Museum of Anthropology at UBC Receives $10.5 Million in Indigenous Art and Infrastructure Funding

Raven Rattle | Tsimshian, c. 1880 | Credit: UBC Museum of Anthropology

Raven Rattle | Tsimshian, c. 1880 | Credit: UBC Museum of Anthropology

The Museum of Anthropology (MOA) at the University of British Columbia will be home to a significant collection of historical and contemporary Indigenous artworks and a new Gallery of Northwest Coast Masterworks, thanks to the generosity of an anonymous donor, the Doggone Foundation and the Government of Canada. The anonymous donation of more than 200 pieces of Indigenous art, worth an estimated $7 million, is believed to be the largest collection of Northwest Coast First Nations art to return to BC in recent decades.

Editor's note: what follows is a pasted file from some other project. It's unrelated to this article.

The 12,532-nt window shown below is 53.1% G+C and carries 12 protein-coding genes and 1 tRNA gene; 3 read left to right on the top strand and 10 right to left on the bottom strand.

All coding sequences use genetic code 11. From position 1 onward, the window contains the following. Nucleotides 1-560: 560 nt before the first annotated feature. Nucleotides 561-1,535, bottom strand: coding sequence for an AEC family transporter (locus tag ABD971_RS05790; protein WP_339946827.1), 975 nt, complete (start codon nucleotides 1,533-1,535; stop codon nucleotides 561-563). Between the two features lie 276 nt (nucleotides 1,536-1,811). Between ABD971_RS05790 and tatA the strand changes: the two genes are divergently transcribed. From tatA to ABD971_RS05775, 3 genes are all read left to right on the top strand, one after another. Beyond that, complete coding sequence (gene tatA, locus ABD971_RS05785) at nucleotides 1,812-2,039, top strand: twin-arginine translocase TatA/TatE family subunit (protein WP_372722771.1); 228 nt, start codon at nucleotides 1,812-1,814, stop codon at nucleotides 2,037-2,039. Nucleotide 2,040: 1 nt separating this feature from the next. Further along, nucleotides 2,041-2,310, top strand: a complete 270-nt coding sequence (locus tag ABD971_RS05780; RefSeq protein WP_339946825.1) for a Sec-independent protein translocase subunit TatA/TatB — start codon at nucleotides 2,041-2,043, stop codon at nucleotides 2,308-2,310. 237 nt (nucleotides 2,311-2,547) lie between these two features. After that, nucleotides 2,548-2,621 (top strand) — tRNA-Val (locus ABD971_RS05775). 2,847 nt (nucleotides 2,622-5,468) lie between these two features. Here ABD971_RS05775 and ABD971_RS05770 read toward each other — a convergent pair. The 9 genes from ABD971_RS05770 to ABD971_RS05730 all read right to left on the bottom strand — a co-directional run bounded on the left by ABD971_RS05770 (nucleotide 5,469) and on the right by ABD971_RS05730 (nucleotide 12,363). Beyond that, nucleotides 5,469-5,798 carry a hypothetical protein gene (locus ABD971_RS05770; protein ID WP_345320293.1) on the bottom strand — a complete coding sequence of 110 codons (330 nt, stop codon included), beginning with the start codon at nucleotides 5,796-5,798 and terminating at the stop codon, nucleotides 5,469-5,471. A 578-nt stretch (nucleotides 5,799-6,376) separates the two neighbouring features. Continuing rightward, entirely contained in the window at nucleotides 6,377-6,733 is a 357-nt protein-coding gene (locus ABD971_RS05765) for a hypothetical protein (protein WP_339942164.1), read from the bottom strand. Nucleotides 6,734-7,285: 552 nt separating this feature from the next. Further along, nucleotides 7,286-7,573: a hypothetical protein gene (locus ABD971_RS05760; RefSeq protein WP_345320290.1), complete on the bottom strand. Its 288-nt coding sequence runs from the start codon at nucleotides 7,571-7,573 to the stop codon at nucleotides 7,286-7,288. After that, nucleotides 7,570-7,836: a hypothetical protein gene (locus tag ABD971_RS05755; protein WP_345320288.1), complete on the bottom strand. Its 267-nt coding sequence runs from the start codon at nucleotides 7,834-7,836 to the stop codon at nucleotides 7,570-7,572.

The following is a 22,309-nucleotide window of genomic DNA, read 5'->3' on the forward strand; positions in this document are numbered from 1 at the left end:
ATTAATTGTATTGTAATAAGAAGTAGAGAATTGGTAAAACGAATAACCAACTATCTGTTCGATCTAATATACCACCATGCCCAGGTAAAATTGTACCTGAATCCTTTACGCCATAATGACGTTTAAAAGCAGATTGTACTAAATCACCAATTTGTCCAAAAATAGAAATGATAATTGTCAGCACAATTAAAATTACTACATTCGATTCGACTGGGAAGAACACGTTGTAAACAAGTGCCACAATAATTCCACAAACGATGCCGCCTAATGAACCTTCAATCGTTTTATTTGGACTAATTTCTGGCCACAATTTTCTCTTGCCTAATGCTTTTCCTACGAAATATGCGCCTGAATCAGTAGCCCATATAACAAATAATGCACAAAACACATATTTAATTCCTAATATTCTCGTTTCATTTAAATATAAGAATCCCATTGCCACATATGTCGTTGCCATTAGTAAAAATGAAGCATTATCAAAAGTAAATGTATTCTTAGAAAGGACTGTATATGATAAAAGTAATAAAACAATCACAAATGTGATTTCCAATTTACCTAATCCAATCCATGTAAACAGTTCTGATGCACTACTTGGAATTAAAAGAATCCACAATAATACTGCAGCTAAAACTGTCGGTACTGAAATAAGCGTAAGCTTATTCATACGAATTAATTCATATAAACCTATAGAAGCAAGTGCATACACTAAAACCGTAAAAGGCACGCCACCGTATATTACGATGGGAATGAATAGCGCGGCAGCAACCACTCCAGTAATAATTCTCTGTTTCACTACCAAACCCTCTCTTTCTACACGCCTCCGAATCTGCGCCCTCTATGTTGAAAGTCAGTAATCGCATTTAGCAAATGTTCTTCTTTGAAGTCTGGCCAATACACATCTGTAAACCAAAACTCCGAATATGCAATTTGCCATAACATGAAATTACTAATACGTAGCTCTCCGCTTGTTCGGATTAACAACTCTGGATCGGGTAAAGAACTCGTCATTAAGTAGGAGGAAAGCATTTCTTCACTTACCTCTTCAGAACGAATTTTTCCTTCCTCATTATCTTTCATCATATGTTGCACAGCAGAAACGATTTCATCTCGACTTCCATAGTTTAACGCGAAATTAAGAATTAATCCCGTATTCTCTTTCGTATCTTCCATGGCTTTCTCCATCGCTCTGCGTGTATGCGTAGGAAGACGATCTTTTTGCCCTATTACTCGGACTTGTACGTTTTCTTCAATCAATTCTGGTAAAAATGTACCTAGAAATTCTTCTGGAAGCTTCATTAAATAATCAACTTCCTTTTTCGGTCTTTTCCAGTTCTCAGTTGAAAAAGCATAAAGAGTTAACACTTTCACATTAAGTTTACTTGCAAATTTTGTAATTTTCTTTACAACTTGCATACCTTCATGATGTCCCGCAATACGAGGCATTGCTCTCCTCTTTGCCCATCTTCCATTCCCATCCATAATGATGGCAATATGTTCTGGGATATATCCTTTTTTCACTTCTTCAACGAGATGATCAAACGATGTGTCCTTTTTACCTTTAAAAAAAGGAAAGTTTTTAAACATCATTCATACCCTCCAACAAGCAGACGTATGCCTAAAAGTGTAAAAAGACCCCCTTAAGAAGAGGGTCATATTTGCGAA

“It is an honour for UBC to receive this distinguished collection of Indigenous art at MOA where it will be accessible to both the campus community and visitors,” said UBC President Prof. Santa Ono in a media release. “The collection supports the university’s long-standing commitment to Aboriginal engagement, and to furthering the public’s awareness and understanding of Indigenous cultures and histories.”

The collection will be housed in a new Gallery of Northwest Coast Masterworks, funded by a $3 million donation from the Doggone Foundation, a Montreal-based charity, and a $500,000 grant from the federal government as part of the Canada 150 Community Infrastructure Program. With support from the Musqueam community, whose traditional ancestral territory includes UBC’s Point Grey campus, the new gallery will further MOA’s long-standing collaborations with First Nations artists and community members in order to research and build new knowledge about Northwest Coast art. 

Construction of the new gallery begins this month and is expected to be completed in time to open to the public by National Aboriginal Day, June 21, 2017.

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